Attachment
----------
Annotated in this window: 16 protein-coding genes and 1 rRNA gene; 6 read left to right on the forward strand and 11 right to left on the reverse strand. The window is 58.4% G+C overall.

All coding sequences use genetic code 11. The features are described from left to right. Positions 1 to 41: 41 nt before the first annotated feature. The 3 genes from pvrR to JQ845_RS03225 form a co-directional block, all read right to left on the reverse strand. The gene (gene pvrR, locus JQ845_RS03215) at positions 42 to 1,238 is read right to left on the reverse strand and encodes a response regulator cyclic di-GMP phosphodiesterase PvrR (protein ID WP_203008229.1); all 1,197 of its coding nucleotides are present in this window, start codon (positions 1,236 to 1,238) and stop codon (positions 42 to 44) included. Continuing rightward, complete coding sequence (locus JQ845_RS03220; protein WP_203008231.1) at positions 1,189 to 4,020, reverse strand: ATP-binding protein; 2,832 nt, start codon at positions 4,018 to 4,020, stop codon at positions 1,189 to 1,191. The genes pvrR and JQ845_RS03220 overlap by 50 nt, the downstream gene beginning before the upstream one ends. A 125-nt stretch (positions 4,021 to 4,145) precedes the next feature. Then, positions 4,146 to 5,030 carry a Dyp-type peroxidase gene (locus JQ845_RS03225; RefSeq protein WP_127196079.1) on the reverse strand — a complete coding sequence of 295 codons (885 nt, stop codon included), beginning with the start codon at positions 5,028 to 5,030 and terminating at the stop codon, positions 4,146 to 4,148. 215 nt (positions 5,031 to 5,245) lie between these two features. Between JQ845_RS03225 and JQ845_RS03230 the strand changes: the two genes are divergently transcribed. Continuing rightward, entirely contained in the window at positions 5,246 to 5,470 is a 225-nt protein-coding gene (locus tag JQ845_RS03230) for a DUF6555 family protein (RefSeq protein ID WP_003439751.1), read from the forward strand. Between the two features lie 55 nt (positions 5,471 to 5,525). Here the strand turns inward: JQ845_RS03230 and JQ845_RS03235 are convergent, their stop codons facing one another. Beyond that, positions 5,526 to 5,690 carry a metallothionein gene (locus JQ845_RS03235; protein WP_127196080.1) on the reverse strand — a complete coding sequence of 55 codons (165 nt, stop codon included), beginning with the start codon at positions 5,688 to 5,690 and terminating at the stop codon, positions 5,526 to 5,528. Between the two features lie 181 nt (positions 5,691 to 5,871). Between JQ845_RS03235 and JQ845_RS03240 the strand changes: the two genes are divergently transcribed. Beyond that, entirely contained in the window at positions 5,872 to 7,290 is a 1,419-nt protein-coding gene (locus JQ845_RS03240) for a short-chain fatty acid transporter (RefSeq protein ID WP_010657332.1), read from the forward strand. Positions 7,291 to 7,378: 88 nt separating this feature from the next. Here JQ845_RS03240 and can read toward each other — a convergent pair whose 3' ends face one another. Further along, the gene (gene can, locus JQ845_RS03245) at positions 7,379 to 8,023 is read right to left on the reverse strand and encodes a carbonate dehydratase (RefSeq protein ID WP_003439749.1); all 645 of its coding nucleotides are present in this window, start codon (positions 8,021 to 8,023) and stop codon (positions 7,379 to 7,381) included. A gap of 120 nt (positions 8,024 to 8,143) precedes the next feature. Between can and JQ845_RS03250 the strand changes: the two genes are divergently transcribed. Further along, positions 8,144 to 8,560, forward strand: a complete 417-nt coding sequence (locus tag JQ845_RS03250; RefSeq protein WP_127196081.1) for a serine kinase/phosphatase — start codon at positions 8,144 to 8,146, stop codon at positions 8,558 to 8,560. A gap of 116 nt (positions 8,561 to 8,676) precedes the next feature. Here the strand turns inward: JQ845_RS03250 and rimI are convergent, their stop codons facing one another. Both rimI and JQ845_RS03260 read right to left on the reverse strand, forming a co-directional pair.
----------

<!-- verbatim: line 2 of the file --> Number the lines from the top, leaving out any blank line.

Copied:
All coding sequences use genetic code 11. The features are described from left to right. Positions 1 to 41: 41 nt before the first annotated feature. The 3 genes from pvrR to JQ845_RS03225 form a co-directional block, all read right to left on the reverse strand. The gene (gene pvrR, locus JQ845_RS03215) at positions 42 to 1,238 is read right to left on the reverse strand and encodes a response regulator cyclic di-GMP phosphodiesterase PvrR (protein ID WP_203008229.1); all 1,197 of its coding nucleotides are present in this window, start codon (positions 1,236 to 1,238) and stop codon (positions 42 to 44) included. Continuing rightward, complete coding sequence (locus JQ845_RS03220; protein WP_203008231.1) at positions 1,189 to 4,020, reverse strand: ATP-binding protein; 2,832 nt, start codon at positions 4,018 to 4,020, stop codon at positions 1,189 to 1,191. The genes pvrR and JQ845_RS03220 overlap by 50 nt, the downstream gene beginning before the upstream one ends. A 125-nt stretch (positions 4,021 to 4,145) precedes the next feature. Then, positions 4,146 to 5,030 carry a Dyp-type peroxidase gene (locus JQ845_RS03225; RefSeq protein WP_127196079.1) on the reverse strand — a complete coding sequence of 295 codons (885 nt, stop codon included), beginning with the start codon at positions 5,028 to 5,030 and terminating at the stop codon, positions 4,146 to 4,148. 215 nt (positions 5,031 to 5,245) lie between these two features. Between JQ845_RS03225 and JQ845_RS03230 the strand changes: the two genes are divergently transcribed. Continuing rightward, entirely contained in the window at positions 5,246 to 5,470 is a 225-nt protein-coding gene (locus tag JQ845_RS03230) for a DUF6555 family protein (RefSeq protein ID WP_003439751.1), read from the forward strand. Between the two features lie 55 nt (positions 5,471 to 5,525). Here the strand turns inward: JQ845_RS03230 and JQ845_RS03235 are convergent, their stop codons facing one another. Beyond that, positions 5,526 to 5,690 carry a metallothionein gene (locus JQ845_RS03235; protein WP_127196080.1) on the reverse strand — a complete coding sequence of 55 codons (165 nt, stop codon included), beginning with the start codon at positions 5,688 to 5,690 and terminating at the stop codon, positions 5,526 to 5,528. Between the two features lie 181 nt (positions 5,691 to 5,871). Between JQ845_RS03235 and JQ845_RS03240 the strand changes: the two genes are divergently transcribed. Beyond that, entirely contained in the window at positions 5,872 to 7,290 is a 1,419-nt protein-coding gene (locus JQ845_RS03240) for a short-chain fatty acid transporter (RefSeq protein ID WP_010657332.1), read from the forward strand. Positions 7,291 to 7,378: 88 nt separating this feature from the next. Here JQ845_RS03240 and can read toward each other — a convergent pair whose 3' ends face one another. Further along, the gene (gene can, locus JQ845_RS03245) at positions 7,379 to 8,023 is read right to left on the reverse strand and encodes a carbonate dehydratase (RefSeq protein ID WP_003439749.1); all 645 of its coding nucleotides are present in this window, start codon (positions 8,021 to 8,023) and stop codon (positions 7,379 to 7,381) included. A gap of 120 nt (positions 8,024 to 8,143) precedes the next feature. Between can and JQ845_RS03250 the strand changes: the two genes are divergently transcribed. Further along, positions 8,144 to 8,560, forward strand: a complete 417-nt coding sequence (locus tag JQ845_RS03250; RefSeq protein WP_127196081.1) for a serine kinase/phosphatase — start codon at positions 8,144 to 8,146, stop codon at positions 8,558 to 8,560. A gap of 116 nt (positions 8,561 to 8,676) precedes the next feature. Here the strand turns inward: JQ845_RS03250 and rimI are convergent, their stop codons facing one another. Both rimI and JQ845_RS03260 read right to left on the reverse strand, forming a co-directional pair.